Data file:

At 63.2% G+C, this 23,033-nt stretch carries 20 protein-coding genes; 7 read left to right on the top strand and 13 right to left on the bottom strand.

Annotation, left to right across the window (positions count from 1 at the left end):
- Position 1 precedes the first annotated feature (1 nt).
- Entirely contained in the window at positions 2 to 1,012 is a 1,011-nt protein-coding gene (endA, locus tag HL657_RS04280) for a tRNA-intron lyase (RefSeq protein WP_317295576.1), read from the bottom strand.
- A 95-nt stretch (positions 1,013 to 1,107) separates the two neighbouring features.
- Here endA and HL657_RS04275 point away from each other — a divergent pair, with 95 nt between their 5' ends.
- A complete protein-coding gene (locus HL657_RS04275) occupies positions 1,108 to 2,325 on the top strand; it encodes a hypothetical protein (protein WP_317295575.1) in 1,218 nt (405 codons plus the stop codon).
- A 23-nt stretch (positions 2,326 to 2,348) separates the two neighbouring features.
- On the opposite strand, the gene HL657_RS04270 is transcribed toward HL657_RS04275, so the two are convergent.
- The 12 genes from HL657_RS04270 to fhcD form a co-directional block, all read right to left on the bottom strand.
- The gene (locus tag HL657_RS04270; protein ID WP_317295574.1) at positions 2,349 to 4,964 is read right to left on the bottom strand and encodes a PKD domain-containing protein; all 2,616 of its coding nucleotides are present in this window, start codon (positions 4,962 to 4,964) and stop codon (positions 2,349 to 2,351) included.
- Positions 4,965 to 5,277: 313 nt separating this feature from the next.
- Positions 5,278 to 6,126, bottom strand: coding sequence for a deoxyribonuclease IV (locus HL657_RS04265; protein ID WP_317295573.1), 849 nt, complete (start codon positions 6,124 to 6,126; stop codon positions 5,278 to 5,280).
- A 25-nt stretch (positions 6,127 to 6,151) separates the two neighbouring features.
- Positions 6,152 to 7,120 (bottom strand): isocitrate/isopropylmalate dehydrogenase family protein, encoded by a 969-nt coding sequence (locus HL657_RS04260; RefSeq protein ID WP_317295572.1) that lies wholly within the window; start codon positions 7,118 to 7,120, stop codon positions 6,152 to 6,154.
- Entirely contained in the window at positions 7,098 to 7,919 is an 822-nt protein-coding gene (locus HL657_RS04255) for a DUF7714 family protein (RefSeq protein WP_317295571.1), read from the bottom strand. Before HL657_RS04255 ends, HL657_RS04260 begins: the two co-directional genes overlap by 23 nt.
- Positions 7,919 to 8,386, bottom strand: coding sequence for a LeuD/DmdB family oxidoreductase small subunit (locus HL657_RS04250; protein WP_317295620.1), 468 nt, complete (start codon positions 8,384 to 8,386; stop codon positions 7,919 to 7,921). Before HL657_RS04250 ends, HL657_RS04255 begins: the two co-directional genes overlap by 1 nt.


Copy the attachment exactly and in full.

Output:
At 63.2% G+C, this 23,033-nt stretch carries 20 protein-coding genes; 7 read left to right on the top strand and 13 right to left on the bottom strand.

Annotation, left to right across the window (positions count from 1 at the left end):
- Position 1 precedes the first annotated feature (1 nt).
- Entirely contained in the window at positions 2 to 1,012 is a 1,011-nt protein-coding gene (endA, locus tag HL657_RS04280) for a tRNA-intron lyase (RefSeq protein WP_317295576.1), read from the bottom strand.
- A 95-nt stretch (positions 1,013 to 1,107) separates the two neighbouring features.
- Here endA and HL657_RS04275 point away from each other — a divergent pair, with 95 nt between their 5' ends.
- A complete protein-coding gene (locus HL657_RS04275) occupies positions 1,108 to 2,325 on the top strand; it encodes a hypothetical protein (protein WP_317295575.1) in 1,218 nt (405 codons plus the stop codon).
- A 23-nt stretch (positions 2,326 to 2,348) separates the two neighbouring features.
- On the opposite strand, the gene HL657_RS04270 is transcribed toward HL657_RS04275, so the two are convergent.
- The 12 genes from HL657_RS04270 to fhcD form a co-directional block, all read right to left on the bottom strand.
- The gene (locus tag HL657_RS04270; protein ID WP_317295574.1) at positions 2,349 to 4,964 is read right to left on the bottom strand and encodes a PKD domain-containing protein; all 2,616 of its coding nucleotides are present in this window, start codon (positions 4,962 to 4,964) and stop codon (positions 2,349 to 2,351) included.
- Positions 4,965 to 5,277: 313 nt separating this feature from the next.
- Positions 5,278 to 6,126, bottom strand: coding sequence for a deoxyribonuclease IV (locus HL657_RS04265; protein ID WP_317295573.1), 849 nt, complete (start codon positions 6,124 to 6,126; stop codon positions 5,278 to 5,280).
- A 25-nt stretch (positions 6,127 to 6,151) separates the two neighbouring features.
- Positions 6,152 to 7,120 (bottom strand): isocitrate/isopropylmalate dehydrogenase family protein, encoded by a 969-nt coding sequence (locus HL657_RS04260; RefSeq protein ID WP_317295572.1) that lies wholly within the window; start codon positions 7,118 to 7,120, stop codon positions 6,152 to 6,154.
- Entirely contained in the window at positions 7,098 to 7,919 is an 822-nt protein-coding gene (locus HL657_RS04255) for a DUF7714 family protein (RefSeq protein WP_317295571.1), read from the bottom strand. Before HL657_RS04255 ends, HL657_RS04260 begins: the two co-directional genes overlap by 23 nt.
- Positions 7,919 to 8,386, bottom strand: coding sequence for a LeuD/DmdB family oxidoreductase small subunit (locus HL657_RS04250; protein WP_317295620.1), 468 nt, complete (start codon positions 8,384 to 8,386; stop codon positions 7,919 to 7,921). Before HL657_RS04250 ends, HL657_RS04255 begins: the two co-directional genes overlap by 1 nt.